Teams offers the ability to invite external users to access a team's channels and content, a feature often essential for working with external partners.
However, there are security risks associated with this possibility, as sensitive organisational information may be stored in the teams, and the signing of non-disclosure agreements is not a systematic procedure within organisations.
Besides, if the organisation no longer needs external users to access its system, but has not deactivated guest access for them, they can continue to have access to the environment and exchange with internal users.
Finally, in the event that some Teams cease to be administered (orphaned or inactive Teams), the organisation loses visibility and control over external access to internal data.
For all these reasons, guest access control is vital.
The first step is to decide whether invitations to external users are allowed. Then, if so, to set the level of authorisation that guests will have.
Azure AD instances should also be audited regularly to monitor how many guest accounts are created, disable older accounts and detect anomalies.
Finally, it is good practice to continuously audit the documents themselves, shared with external parties.
When employees are allowed to create teams independently, the creation of teams can lead to teams with identical or similar names. Employees can quickly become confused as to which teams they are supposed to belong to.
This is why it is important to integrate naming practices into the governance of Teams. By giving teams standardised names, it is easier for staff to quickly locate the team they need. It also eliminates the risk of someone accidentally creating a duplicate team because they don't see the existing one.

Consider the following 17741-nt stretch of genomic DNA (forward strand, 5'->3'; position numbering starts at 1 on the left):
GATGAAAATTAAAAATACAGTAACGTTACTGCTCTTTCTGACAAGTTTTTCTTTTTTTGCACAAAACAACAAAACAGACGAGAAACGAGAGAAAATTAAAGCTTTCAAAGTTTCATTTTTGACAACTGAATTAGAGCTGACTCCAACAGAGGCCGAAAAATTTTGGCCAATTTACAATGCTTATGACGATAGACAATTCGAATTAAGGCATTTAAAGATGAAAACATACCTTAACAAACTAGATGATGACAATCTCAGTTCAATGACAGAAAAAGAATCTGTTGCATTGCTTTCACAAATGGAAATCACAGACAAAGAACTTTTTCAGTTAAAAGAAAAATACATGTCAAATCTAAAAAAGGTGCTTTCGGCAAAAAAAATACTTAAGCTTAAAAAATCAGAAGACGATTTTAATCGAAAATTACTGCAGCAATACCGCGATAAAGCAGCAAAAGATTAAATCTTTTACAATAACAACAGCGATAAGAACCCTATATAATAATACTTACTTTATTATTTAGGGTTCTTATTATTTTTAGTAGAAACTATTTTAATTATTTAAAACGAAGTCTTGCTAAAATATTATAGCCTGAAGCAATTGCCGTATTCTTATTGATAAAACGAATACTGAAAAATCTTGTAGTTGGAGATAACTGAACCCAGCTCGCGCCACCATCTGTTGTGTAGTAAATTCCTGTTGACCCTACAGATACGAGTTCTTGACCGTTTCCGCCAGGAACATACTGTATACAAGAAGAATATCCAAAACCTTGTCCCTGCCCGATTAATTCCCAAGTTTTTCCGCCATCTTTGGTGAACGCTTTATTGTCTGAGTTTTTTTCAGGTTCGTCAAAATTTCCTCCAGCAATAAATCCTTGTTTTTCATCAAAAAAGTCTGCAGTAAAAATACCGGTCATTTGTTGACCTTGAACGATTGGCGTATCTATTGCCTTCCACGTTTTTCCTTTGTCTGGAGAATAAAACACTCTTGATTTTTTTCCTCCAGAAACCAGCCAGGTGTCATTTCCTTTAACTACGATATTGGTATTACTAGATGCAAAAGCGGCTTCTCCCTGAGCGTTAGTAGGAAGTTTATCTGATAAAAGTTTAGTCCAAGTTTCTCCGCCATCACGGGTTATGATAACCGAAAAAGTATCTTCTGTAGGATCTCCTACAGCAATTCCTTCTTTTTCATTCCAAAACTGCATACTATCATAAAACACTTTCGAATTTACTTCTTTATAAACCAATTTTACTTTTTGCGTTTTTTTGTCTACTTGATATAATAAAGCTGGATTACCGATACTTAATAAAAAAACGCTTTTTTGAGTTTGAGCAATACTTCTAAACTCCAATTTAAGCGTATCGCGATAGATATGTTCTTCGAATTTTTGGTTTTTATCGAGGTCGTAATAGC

The aim is to have a standard naming convention for the environment that is easy to follow, concise, and useful for recognising information relevant to the deployed Team.
Creating a naming convention requires defining the key identifying information that you wish to reflect in a team name. This could be, for example, a combination of location, department name and project name: [Lyon-Marketing-Lead Generation], or [Amsterdam-Finance-Due diligence2].
Over time, most Teams become inactive and no longer needed. A lack of a data archiving and deletion policy would therefore expose the organisation to risks such as outdated information in the Teams environment, a poorly performing search tool displaying irrelevant or duplicate results, and an overload of accessible Teams to which employees are affiliated.
Therefore, some essential good practices should be put in place to avoid these pitfalls: name an administrator responsible for the archiving and the deletion of Teams, define a default lifetime for each created Team, define the end-of-life criteria for a Team that require archiving or deletion (end of the project, end of interactions between members, too few members, no administrator).
Once governance has been established, it should be communicated throughout the organisation to ensure that the new policies are understood and accepted. Teams' governance communication should contain the name and contact details of the person(s) responsible for this governance, so that employees know who to contact with any questions relating to this topic.
To stem the proliferation of Teams, before it becomes unmanageable, it is therefore imperative to put in place an effective governance strategy, based on the seven core principles outlined above.
Once rolled-out and communicated to all users, it will allow them to work in a secure environment where information is easy to find and exchanges are smooth.
Effective and well implemented Teams governance will greatly improve the user experience and facilitate and encourage the adoption of Teams as a powerful communication and collaboration tool.